It varies from business to business, depending on the industry and the value and benefits derived from the acquisition. In addition, it also depends on the competition present in the acquisition. Finally, the premium is determined based on the share price considered for acquisition.

Example #2

Z Group wants to acquire SM Corp. The valuation of the business of SM Corp. comes to $8,000,000.

Solution

Z Group believes that if SM Corp. merges with Z Group, there will be more business opportunities and synergy, bringing more gain to the business. In addition, post-acquisition Z Group estimates that the value of SM Corp. may increase to $12,000,000. Therefore, the additional benefit derived by acquisition is $4,000,000.

Z Group decides to pay a premium to acquire the shares. It has decided to $2,000,000 as an acquisition premium (i.e.) 25% premium. Total takeover value is $10,000,000.

Valuation

The control premium is a significant consideration in mergers and acquisitions. An average control premium can range from 20% to 80%; it purely depends on the business condition of the acquiring firm and market demand for the same. It shall be determined based on the company’s intrinsic value, additional value, or the synergy one can derive from acquiring the target company.

This premium is unnecessary if the target company cannot maximize the value post-acquisition. The premium’s size may influence by various factors like possible maximization of value post-acquisition, any other rival firm/competitors trying to acquire the same target firm, or the expectation of the existing shareholders to give up their stake in the company.

By acquiring a 51% stake in the target company by paying the premium, they have major power to direct business activities. They can be part of all decision-making; If they acquire 26% or more, they can exercise significant influence in directing the activities.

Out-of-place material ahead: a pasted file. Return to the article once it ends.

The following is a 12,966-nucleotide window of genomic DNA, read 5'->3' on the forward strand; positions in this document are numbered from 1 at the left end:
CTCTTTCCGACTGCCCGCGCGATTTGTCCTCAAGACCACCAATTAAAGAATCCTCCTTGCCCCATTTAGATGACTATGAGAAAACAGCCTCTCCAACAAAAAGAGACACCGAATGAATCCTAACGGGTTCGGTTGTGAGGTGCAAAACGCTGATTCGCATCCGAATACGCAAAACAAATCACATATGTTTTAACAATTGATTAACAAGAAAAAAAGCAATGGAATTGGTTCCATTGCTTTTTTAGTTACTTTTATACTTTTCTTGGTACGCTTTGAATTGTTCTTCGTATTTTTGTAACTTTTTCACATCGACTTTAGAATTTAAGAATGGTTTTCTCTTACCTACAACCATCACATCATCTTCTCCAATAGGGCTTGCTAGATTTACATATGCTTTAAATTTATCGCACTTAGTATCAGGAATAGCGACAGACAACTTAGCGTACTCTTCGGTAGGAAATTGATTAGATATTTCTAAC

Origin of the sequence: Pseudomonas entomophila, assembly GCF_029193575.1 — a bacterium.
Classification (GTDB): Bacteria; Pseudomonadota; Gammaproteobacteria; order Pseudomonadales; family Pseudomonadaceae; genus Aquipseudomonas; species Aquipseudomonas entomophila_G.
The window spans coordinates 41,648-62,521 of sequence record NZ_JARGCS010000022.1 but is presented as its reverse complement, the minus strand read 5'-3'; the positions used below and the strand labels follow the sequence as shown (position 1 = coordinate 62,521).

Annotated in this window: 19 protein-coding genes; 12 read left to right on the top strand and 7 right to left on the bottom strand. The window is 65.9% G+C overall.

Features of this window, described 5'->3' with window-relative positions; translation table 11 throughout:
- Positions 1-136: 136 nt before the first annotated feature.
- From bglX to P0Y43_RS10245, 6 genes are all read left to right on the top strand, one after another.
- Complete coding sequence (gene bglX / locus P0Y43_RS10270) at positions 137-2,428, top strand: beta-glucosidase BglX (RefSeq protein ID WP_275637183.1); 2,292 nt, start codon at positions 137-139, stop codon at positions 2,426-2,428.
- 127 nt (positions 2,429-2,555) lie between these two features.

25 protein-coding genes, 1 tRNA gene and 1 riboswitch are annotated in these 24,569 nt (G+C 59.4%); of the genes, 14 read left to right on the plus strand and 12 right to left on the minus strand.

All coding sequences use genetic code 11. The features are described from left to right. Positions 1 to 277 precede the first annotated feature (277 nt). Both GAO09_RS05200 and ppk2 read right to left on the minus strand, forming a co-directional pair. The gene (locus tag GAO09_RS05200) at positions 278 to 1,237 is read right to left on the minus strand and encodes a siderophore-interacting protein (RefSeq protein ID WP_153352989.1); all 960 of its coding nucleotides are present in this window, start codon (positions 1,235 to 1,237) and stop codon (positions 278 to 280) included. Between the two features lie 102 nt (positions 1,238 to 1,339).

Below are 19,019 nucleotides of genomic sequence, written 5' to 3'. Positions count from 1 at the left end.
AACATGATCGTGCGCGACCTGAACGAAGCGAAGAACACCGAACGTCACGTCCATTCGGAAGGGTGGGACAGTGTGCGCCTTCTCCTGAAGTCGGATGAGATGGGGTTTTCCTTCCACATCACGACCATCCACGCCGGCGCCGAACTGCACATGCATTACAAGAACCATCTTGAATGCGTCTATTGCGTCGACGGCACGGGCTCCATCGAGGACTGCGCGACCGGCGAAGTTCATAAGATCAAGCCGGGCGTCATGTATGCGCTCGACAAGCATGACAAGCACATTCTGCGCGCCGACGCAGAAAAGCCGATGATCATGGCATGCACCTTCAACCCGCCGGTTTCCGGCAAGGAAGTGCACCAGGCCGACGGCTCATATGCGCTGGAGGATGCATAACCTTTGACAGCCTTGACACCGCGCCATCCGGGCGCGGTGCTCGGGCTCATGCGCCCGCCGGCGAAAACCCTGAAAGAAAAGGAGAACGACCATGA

It varies according to the business line and industry. It also depends on the period of acquisition and market and economic conditions.

One may pay using cash or in the form of shares of the acquiring company or a combination of both. An average control premium is decided based on the needs and expectations of the acquiring firm and the existing shareholders.

Advantages

  • Control premium enables the acquisition of shares from existing shareholders as the price offered for the shares is more than the market price.
  • It helps to complete the acquisition before more competitors enter the deal.
  • It helps acquire the controlling interest in the business and can exercise significant control over its operations.

Frequently Asked Questions (FAQs)

Does DCF include control premium?

DCF has premiums, not control premiums. The well-known DCF method needs to give more guidance in valuing control premiums, and comparable company analysis is complex, separating it from other target company valuation elements. The following approach deals with these shortcomings.

How does a control premium work?

The control premium equals the offer price per share divided by the current price minus one.

What is control premium in valuation?

The amount a buyer pays to acquire company control of a company increases typically its current market value based on its market capitalization. The amount the buyer provides, commonly referred to as the control premium, gives the buyer a controlling interest in the company.